At the presidential level, Mississippi County is a fairly independent-leaning or battleground county although, like many counties in the impoverished Bootheel with a significant African American population, it does have a slight tendency to lean Democratic. While George W. Bush carried Mississippi County in 2004, Al Gore won the county in 2000, although both times the margins of victory were significantly closer than in many of the other rural areas. Bill Clinton also carried Mississippi County both times in 1992 and 1996 by convincing double-digit margins. And like many of the other rural counties in Missouri, Mississippi County favored John McCain over Barack Obama in 2008, although the margin of victory was smaller than in most rural areas.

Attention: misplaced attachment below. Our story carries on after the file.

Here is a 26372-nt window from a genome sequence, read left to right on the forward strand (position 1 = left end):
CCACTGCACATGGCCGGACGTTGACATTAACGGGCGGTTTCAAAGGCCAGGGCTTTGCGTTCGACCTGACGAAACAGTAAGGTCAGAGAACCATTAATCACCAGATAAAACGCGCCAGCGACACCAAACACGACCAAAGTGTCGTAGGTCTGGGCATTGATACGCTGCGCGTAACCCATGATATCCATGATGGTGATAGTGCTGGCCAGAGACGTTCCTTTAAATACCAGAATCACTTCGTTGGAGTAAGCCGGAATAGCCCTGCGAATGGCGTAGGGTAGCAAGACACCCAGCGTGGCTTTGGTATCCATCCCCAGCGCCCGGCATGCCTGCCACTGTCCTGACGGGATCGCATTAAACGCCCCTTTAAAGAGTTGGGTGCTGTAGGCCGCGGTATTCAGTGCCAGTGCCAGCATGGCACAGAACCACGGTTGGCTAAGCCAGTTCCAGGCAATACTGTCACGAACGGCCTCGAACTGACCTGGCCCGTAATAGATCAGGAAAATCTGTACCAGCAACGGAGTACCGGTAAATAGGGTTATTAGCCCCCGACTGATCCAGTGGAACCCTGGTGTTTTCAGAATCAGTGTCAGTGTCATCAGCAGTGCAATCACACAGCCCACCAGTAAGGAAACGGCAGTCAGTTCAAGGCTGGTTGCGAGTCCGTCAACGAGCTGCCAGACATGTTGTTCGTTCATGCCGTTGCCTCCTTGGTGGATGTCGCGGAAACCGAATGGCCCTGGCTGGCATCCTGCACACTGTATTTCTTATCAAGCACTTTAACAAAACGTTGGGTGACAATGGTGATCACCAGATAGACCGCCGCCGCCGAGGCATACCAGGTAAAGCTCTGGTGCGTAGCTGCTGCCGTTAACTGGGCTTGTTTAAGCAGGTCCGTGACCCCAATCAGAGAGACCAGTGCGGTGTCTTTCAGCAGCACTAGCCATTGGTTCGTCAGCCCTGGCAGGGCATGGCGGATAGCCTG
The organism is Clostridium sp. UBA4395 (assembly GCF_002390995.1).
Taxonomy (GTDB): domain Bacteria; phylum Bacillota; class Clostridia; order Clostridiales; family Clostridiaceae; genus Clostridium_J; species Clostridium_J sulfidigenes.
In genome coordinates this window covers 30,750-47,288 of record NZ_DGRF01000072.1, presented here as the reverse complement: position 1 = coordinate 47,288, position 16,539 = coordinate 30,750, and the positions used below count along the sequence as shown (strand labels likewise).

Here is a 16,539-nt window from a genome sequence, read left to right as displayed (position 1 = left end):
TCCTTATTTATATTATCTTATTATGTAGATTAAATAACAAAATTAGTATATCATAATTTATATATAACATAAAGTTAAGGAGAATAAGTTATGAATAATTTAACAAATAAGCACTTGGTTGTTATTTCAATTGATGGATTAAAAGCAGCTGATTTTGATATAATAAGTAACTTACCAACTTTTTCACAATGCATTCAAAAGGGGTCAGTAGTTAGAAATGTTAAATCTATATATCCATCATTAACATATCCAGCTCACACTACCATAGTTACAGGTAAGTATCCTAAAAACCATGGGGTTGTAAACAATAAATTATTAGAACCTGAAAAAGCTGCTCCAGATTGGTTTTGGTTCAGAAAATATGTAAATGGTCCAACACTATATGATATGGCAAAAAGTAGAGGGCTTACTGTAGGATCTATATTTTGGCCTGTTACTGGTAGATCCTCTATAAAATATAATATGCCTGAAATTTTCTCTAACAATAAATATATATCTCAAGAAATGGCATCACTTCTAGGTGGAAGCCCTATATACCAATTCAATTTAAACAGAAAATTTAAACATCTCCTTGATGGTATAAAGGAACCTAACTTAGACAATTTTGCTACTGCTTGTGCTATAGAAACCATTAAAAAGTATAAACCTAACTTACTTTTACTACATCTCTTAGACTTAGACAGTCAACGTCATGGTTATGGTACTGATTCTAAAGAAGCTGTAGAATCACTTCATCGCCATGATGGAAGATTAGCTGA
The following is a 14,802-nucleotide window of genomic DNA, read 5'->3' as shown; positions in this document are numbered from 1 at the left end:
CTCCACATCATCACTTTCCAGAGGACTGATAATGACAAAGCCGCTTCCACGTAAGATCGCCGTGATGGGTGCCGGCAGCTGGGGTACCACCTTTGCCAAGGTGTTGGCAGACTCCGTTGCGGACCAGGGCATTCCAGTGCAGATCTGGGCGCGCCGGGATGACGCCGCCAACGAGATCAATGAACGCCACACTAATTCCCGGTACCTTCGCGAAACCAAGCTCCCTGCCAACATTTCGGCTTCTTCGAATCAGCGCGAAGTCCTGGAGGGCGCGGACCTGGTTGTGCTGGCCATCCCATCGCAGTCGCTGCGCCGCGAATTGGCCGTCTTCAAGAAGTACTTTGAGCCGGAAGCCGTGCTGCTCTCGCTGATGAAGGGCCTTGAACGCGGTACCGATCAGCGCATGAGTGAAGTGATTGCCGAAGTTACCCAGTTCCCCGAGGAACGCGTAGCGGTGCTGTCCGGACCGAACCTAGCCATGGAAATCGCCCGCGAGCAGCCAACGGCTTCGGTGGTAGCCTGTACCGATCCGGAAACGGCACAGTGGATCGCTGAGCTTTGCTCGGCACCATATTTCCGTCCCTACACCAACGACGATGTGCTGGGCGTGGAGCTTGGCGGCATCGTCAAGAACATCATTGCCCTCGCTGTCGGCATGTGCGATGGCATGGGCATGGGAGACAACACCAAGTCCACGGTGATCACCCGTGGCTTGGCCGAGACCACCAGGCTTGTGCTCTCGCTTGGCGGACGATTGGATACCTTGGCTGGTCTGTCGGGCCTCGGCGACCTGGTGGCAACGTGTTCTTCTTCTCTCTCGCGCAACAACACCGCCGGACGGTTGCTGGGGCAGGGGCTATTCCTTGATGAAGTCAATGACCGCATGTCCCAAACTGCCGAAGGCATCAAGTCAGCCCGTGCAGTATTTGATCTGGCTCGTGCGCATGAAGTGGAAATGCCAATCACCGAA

Like most rural areas throughout Missouri, voters in Mississippi County generally adhere to socially and culturally conservative principles but are more moderate or populist on economic issues, typical of the Dixiecrat philosophy. In 2004, Missourians voted on a constitutional amendment to define marriage as the union between a man and a woman—it overwhelmingly passed in Mississippi County with 86.87 percent of the vote. The initiative passed the state with 71 percent of support from voters as Missouri became the first state to ban same-sex marriage. In 2006, Missourians voted on a constitutional amendment to fund and legalize embryonic stem cell research in the state—it failed in Mississippi County with 57.35 percent voting against the measure. The initiative narrowly passed the state with 51 percent of support from voters as Missouri became one of the first states in the nation to approve embryonic stem cell research. Despite Mississippi County’s longstanding tradition of supporting socially conservative platforms, voters in the county have a penchant for advancing populist causes like increasing the minimum wage. In 2006, Missourians voted on a proposition (Proposition B) to increase the minimum wage in the state to $6.50 an hour—it passed Mississippi County with 75.66 percent of the vote. The proposition strongly passed every single county in Missouri with 75.94 percent voting in favor as the minimum wage was increased to $6.50 an hour in the state.